ANNAPOLIS, Md. – Fall has arrived, and farmers will be using combines and other large, slow moving equipment during the harvest period. The Maryland Department of Transportation joined the Maryland Department of Agriculture and the Maryland Farm Bureau to discuss driver safety as motorists traveling Maryland highways and rural roads likely will share the road with farm equipment from one of Maryland’s 12,300 farms. The harvest season extends between September and the beginning of November.
“Farmers are legally allowed to operate farm equipment on public roadways and there are times when farm vehicles must operate on highways to move between farm and field,” said Agriculture Secretary Joe Bartenfelder. “I encourage all motorists to be patient when traveling on roads near Maryland farms and drive with caution to ensure the safety of motorists and farmers.”
“When traveling this fall along rural routes including major U.S. routes and Maryland arterials, expect to encounter farm equipment on the road as well,” said MDOT SHA Administrator Gregory Slater. “We will place portable electronic signs along major farming routes to remind drivers that the harvest season is here, and that they should approach and pass farm equipment carefully.”
“Maryland farmers are taking every safety precaution available to protect motorists and themselves while traveling in equipment on the roads, including slow-moving vehicle signs, flashing lights and raising all equipment attachments,” said Maryland Farm Bureau President Chuck Fry. “Please help protect the men and women who work hard every day to produce your food, fuel and fiber, especially during this harvest season when there are more combines and farm trucks on the roads.”
This harvest season MDOT SHA, the Department of Agriculture and the Farm Bureau are working together to educate drivers to expect farm equipment on rural routes, and to approach these vehicles with caution. Harvesting farm equipment is very large, and likely will share travel lanes while working along farmland adjacent to Maryland roads. The Farm Bureau has selected strategic locations for MDOT SHA to position electronic message signs along Maryland routes, such as US 301, throughout the State. Additionally, MDOT SHA will also reinforce the harvest safety message through social media.
If you encounter farm equipment, a farmer understands that your trip is being delayed, so he or she will pull off of the road at the first available safe location to allow you to pass. Do not assume that the farmer can immediately move aside. Road shoulders may be soft, wet or steep, and this can cause a farm vehicle to tip, or the shoulder may be unable to support a heavy farm vehicle.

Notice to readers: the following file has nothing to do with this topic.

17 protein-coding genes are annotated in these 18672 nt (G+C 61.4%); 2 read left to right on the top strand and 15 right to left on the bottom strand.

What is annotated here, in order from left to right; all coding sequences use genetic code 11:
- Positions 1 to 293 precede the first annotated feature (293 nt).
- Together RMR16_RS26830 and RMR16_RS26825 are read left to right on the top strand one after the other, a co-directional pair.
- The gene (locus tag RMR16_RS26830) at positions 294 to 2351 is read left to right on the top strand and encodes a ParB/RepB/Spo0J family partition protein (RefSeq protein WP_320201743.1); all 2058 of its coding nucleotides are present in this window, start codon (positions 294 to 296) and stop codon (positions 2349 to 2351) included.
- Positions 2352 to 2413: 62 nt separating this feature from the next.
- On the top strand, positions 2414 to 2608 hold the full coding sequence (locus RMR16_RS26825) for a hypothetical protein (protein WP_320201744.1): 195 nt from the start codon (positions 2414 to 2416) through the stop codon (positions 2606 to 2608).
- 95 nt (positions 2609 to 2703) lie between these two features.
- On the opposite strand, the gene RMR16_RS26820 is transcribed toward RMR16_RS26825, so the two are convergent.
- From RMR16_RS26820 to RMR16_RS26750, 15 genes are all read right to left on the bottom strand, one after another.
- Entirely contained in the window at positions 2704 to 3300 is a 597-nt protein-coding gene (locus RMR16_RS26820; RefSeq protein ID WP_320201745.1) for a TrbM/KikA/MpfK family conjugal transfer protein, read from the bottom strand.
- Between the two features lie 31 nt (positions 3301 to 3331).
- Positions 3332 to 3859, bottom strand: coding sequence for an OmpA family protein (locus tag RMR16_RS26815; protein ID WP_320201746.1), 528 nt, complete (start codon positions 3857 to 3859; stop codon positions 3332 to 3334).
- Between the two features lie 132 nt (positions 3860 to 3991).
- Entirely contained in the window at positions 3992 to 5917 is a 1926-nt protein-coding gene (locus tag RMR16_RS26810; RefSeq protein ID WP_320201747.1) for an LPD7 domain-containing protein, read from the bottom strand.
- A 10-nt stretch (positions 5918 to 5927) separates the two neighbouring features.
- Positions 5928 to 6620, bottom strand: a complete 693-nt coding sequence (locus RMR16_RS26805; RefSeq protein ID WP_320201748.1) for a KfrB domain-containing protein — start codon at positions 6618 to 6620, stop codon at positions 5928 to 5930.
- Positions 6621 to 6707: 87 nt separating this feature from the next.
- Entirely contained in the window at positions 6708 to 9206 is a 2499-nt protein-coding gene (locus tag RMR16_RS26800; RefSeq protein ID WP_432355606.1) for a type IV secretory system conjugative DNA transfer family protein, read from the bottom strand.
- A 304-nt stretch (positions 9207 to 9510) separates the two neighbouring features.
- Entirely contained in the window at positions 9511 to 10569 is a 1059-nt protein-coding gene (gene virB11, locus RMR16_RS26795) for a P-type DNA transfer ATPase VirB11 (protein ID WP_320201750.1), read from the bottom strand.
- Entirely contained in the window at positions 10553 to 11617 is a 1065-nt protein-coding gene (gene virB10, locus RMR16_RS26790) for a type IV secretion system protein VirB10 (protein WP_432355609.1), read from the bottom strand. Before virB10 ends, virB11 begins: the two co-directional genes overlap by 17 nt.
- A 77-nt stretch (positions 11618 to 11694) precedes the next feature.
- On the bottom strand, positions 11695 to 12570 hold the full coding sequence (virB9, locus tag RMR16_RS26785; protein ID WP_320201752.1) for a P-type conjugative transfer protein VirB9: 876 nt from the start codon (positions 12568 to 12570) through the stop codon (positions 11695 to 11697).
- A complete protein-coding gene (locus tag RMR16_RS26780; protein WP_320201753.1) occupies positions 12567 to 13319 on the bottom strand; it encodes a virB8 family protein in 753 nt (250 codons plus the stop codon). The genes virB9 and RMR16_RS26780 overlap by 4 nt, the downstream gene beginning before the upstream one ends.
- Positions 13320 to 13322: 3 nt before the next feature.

The following tips will help ensure the safety of motorists, passengers, and operators of slow-moving equipment:
- If a farmer has pulled off the road to allow you to pass, or if he or she cannot pull off the road and you feel you must pass, do so with caution.
- Be watchful of vehicles behind you that may also try to pass.
- If you must enter the oncoming lane of traffic, do not pass unless you can see clearly ahead of both you and the vehicle you will pass.
- If there are any curves or hills ahead that may block your view or the view of oncoming vehicles, do not pass.
- Do not pass if you are in a designated “No Passing Zone” or within 100 feet of any intersection, railroad grade crossing, bridge, elevation structure, or tunnel.
- Do not assume that a farm vehicle that pulls to the right side of the road is going to turn right or is letting you pass. Due to the size of some farm implements, the farmer must execute wide left-hand turns. If you are unsure, check the operator’s hand signals and check the left side of the road for gates, driveways or any place a farm vehicle may turn.
For more information about agriculture in Maryland, visit mda.maryland.gov or roads.maryland.gov.